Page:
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90 - 9 - 1 Rule - Participation Inequality from Jakob Nielsen

Usability and Design Expert Jakob Nielsen states that in large online communities 90% of the users are lurkers who never contribute, 9% of the users contribute a little, and 1% of users account for almost all the actions.  I sincerely hope that The E-Learning Council users will participate and break the mold.  Some suggestions on increasing the amount of participation are:

  • Make it easier to participate:  We have forums, online pools, and allow users to create blogs.  Use the Contact Us form if you are interested in having your own blog on this site.
  • Make participation a side effect:  E-Learning Council does track the stories that most readers click on and promotes them automatically.  Users can also rate each story (including this one), book, etc on a 5 star rating system
  • Edit, don't create:  After we get the primary E-learning Council site is up and going, we are going to work on setting up a E-Learning Wiki using PBWiki or MediaWiki that will let users edit existing content.
  • Reward participants:  As The E-Learning Council grows we hope that active participants are recognized and rewarded for their contributions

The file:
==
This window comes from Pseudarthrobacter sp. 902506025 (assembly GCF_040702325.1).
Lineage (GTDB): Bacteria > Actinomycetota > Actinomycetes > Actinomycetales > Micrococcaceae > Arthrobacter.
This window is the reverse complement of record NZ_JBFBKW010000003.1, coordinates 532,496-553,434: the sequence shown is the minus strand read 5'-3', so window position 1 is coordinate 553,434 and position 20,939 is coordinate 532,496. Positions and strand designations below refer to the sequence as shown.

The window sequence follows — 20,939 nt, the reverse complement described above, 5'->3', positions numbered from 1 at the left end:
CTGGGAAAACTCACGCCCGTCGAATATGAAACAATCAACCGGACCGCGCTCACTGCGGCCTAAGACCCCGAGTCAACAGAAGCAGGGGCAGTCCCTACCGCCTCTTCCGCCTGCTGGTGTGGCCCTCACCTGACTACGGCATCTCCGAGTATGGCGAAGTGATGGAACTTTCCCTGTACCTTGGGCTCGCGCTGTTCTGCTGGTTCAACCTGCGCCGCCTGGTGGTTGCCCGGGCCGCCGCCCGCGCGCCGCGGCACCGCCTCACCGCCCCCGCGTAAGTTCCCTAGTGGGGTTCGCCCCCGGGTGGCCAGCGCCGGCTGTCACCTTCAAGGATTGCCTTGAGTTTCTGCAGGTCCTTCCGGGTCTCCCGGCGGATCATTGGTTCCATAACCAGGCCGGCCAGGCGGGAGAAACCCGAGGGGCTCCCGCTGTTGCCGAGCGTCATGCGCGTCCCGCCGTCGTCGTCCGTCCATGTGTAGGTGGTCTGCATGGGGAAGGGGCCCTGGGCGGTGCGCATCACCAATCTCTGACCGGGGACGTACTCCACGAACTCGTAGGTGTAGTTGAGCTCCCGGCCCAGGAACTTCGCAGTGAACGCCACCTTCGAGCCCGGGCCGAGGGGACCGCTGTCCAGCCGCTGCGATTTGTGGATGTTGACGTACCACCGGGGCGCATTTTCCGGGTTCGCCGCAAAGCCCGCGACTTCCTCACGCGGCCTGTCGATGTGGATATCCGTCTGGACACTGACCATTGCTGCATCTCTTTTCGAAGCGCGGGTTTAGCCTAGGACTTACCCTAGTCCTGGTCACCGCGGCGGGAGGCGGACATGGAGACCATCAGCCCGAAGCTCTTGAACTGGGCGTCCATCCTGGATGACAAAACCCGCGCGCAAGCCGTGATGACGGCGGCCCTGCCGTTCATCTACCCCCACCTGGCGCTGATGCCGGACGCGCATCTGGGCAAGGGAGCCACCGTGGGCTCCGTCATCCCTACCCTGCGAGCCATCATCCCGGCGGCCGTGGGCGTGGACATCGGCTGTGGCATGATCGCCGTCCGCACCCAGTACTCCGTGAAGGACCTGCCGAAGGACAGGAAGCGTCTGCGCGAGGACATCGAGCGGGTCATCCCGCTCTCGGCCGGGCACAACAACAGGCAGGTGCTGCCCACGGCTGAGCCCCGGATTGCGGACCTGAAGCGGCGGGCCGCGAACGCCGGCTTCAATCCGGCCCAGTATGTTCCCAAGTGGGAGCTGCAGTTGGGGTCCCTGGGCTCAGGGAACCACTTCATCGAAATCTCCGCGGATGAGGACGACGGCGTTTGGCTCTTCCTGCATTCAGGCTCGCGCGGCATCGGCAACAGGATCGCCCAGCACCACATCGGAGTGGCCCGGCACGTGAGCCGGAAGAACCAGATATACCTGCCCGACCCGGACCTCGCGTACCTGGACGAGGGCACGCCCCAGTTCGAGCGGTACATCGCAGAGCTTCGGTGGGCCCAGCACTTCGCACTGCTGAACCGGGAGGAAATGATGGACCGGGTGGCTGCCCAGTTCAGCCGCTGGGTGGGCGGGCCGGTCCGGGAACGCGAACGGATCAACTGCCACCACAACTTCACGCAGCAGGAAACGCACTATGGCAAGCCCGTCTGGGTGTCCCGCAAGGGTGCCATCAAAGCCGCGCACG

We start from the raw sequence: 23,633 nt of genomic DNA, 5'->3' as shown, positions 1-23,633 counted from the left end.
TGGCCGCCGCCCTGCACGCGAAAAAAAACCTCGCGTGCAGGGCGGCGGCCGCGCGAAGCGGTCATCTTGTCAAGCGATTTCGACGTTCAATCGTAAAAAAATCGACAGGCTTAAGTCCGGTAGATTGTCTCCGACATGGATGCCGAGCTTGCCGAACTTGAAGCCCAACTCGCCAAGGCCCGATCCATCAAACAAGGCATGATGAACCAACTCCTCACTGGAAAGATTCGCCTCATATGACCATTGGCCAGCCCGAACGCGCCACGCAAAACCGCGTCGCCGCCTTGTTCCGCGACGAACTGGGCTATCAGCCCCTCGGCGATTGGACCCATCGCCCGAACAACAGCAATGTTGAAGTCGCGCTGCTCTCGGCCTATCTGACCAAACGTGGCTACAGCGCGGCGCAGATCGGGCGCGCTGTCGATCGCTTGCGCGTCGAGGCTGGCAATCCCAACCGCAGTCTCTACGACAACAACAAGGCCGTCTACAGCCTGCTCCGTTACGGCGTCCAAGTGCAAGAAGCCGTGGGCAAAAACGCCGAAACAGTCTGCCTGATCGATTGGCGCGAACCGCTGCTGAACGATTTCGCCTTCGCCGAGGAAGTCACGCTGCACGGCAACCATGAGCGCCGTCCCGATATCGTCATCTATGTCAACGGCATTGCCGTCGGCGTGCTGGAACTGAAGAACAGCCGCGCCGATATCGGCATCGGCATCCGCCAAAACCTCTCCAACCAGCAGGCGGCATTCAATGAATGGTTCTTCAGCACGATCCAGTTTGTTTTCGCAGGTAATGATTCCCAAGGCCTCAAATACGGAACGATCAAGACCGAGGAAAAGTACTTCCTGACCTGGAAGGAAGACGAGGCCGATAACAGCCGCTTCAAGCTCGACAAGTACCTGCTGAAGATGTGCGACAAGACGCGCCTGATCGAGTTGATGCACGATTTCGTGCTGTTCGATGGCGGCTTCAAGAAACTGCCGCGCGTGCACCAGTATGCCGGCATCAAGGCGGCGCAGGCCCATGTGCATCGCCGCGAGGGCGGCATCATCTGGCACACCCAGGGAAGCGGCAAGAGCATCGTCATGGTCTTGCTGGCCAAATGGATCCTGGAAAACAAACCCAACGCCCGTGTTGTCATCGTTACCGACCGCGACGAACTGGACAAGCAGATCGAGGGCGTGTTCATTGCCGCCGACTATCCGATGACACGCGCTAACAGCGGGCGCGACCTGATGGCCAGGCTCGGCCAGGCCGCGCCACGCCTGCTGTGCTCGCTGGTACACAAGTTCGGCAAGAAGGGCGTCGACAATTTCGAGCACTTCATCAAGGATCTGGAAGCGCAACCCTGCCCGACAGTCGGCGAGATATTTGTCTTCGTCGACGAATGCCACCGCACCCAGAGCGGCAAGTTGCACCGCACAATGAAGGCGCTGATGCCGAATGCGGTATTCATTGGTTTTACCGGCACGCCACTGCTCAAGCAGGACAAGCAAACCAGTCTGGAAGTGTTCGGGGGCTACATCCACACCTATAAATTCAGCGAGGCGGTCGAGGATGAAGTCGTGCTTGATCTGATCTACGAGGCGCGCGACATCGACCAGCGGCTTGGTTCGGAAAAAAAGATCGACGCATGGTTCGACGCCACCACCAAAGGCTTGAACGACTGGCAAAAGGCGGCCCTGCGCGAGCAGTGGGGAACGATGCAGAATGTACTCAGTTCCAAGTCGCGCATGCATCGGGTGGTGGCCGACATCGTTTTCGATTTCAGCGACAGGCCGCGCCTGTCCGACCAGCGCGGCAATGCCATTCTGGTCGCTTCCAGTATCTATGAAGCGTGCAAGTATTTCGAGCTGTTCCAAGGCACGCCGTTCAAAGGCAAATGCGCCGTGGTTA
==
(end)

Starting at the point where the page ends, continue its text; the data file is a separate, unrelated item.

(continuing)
• Promote quality contributors:  I am going to use this blog and the front page to highlight the best information on the site.

If you have additional ideas on improving participation please let me know.
via Useit.com

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Contribution is Contagious

Or, in the words of Dennis Matthies of Vervago and the one who coined "Precision Questioning",  recently commented in my blog that "hearing [people] talk about why they are choosing to ask about one thing vs. another -- ramps up the "metacognitive" learning."   I strongly believe there is a parallel to participation in a group.  I've always found that contributing to the conversation helps me think better.  Speaking of which, he'd be a great speaker to have at an eLearning Council event.

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